“Today, one of our problems as activists is that we don’t have access to the construction site. So it’s very difficult to know what exactly happens on the spot,” said Shining Nang. Large parts of the area around the Mong Ton dam were fenced off by the military and neither the displaced farmers who originally worked on the land nor local or international NGOs have access to it. Only through speaking to domestic workers hired for the project has Shining Nang found out that test drillings and measurements are currently being done. When her group organises meetings with local communities to raise awareness about the dam, the military is often present and their activities are observed and documented.
Local authorities even warned Shining Nang against using the words “human rights” in the title of one of their events.
“I said to him, ‘This is our right now!’ but he refused to [allow] it. What we experience every day is that, even though we now can gather and publicly speak about social and environmental issues, the political changes at the national level have not yet trickled down to the regional level,” said Shining Nang.
While challenges remain for grassroots environmental activists on the ground, their outreach activities have increased and are having a greater impact. They have built stronger networks between national and international actors, and in July last year 122 concerned groups all over Myanmar issued a joint statement against all planned dam projects along the Salween River. It was an unprecedented closing of ranks for Myanmar civil society. In September last year, a petition with 30,000 signatures was sent to the Australian company charged with the Environmental Impact Assesment (EIA) for the Mong Ton dam. The EIA finally was postponed and its continuation remains in limbo.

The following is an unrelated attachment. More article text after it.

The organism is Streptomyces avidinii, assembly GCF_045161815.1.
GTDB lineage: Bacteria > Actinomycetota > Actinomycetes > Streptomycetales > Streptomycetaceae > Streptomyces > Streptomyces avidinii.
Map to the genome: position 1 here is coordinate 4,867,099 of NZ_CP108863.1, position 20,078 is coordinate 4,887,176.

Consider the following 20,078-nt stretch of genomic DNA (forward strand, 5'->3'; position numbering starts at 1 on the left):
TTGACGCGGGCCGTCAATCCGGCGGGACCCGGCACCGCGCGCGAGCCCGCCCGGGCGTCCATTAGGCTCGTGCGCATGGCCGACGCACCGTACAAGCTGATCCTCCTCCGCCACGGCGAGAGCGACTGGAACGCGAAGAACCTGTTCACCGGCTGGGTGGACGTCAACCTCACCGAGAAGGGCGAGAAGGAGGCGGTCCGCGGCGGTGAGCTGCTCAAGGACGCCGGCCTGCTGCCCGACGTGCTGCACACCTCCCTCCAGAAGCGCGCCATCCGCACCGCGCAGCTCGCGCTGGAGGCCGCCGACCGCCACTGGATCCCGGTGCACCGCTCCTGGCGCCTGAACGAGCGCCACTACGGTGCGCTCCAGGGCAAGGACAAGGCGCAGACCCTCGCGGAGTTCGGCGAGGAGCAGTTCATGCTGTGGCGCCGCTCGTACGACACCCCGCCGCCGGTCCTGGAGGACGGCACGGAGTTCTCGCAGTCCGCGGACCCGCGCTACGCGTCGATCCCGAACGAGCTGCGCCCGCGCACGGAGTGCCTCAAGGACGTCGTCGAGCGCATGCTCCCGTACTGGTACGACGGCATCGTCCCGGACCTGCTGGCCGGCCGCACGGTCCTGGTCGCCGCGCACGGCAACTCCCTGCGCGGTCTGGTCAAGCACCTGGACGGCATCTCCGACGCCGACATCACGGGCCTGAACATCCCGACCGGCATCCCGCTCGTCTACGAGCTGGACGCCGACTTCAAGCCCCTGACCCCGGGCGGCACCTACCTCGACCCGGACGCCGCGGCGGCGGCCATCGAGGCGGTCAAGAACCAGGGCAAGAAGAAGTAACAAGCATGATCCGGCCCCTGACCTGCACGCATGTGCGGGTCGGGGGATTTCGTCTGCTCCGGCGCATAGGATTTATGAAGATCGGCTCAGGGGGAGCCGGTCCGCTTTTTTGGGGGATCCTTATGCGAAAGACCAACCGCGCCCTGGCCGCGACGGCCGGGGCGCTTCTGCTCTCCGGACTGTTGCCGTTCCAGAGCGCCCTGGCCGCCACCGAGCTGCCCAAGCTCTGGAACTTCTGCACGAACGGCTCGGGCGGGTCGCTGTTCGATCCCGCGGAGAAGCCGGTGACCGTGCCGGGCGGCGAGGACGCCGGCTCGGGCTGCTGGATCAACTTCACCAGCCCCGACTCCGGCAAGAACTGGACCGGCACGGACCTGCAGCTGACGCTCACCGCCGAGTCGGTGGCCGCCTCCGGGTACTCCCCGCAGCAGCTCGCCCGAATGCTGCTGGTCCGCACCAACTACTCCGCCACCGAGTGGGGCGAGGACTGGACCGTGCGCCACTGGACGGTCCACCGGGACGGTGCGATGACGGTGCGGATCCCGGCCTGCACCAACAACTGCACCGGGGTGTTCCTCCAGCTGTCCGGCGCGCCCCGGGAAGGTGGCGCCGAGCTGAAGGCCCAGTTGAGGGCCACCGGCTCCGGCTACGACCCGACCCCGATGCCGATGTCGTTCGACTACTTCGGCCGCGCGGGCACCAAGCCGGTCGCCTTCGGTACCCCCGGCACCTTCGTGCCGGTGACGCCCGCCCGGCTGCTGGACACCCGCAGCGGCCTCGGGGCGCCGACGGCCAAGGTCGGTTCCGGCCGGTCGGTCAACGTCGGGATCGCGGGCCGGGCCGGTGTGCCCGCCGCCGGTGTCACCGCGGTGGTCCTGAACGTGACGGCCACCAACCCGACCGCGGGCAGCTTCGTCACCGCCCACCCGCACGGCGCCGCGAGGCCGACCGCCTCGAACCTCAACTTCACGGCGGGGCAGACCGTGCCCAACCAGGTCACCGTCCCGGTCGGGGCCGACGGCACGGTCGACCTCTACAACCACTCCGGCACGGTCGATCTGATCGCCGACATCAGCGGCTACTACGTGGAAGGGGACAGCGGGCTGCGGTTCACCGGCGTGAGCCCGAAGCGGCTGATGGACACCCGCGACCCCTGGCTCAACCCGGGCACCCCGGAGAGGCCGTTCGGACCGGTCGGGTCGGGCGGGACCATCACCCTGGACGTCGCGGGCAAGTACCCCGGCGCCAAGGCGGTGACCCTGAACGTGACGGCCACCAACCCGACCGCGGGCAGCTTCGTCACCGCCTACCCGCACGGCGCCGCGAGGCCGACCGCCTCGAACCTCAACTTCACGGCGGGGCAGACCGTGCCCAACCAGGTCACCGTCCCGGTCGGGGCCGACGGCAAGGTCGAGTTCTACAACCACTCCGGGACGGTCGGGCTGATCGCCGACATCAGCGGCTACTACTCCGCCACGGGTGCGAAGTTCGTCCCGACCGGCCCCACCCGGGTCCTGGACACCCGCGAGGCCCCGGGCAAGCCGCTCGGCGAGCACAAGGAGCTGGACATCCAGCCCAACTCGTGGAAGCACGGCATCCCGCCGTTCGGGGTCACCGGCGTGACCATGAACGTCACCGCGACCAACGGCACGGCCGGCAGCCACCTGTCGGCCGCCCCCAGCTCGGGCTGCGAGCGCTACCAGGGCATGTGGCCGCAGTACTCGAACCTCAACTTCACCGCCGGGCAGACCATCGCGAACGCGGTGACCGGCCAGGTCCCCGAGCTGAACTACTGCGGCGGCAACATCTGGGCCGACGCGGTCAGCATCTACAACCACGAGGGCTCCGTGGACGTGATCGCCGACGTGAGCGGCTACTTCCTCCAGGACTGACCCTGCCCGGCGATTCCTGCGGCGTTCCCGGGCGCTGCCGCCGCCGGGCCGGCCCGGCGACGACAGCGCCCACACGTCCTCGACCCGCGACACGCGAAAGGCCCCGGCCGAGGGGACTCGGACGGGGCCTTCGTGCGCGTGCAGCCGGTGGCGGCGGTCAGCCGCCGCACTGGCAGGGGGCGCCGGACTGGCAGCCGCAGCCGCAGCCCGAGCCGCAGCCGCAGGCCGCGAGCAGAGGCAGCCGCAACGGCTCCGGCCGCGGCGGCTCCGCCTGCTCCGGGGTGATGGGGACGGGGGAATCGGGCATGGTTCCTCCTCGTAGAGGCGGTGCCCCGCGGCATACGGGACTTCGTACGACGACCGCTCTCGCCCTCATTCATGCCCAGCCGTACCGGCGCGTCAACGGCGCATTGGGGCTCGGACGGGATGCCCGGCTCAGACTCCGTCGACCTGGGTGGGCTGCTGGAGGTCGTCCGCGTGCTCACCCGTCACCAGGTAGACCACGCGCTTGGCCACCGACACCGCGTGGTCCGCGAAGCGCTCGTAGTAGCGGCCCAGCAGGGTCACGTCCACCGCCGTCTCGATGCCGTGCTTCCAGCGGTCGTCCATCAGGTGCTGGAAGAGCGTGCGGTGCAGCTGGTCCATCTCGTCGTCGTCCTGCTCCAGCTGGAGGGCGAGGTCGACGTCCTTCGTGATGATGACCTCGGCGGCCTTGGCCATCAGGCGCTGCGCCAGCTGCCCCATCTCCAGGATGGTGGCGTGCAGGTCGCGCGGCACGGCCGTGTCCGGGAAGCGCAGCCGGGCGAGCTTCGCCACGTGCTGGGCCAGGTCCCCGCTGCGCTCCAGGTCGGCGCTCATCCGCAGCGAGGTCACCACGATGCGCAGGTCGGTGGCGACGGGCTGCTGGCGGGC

The funding available for civil society activities has also increased significantly.
“One can see the impact of money when comparing the older Myitsone dam campaign against the Mong Ton dam campaign,” said Julian Kirchherr. “While the Myitsone campaign was always short of cash, this is clearly not the case in the Mong Ton campaign.”
On September 28 the group Action for Shan State Rivers launched a costly, 30-minute documentary film, which was partly filmed with drones, to show the beauty of the region threatened by the dam. The film is available not only in Myanmar language but also in Thai and English, and to date has been viewed by over 3000 people on YouTube.
The new realities of civil society activism were highlighted by Bo Bo Lwin, founder of the Kalyana Mitta Development Foundation (KMF), a social and environmental youth network operating throughout the country. When he first started his organisation in 2008, their meetings would take place in dusty teashops, known for their absence of military spies. There was no office, no address and they would carry all of their documents around with them in backpacks. Annual gatherings of members were held in the woods, disguised as trekking events. Today, KMF employs 34 staff across its three offices, and Lwin regularly flies out to London for donor meetings. “I would never want to miss the freedom we have gained these last years,” he said. “But sometimes when I run from one meeting to another or when I am pinned down for weeks to write an annual report, I look back slightly nostalgicly to those adventurous founding days.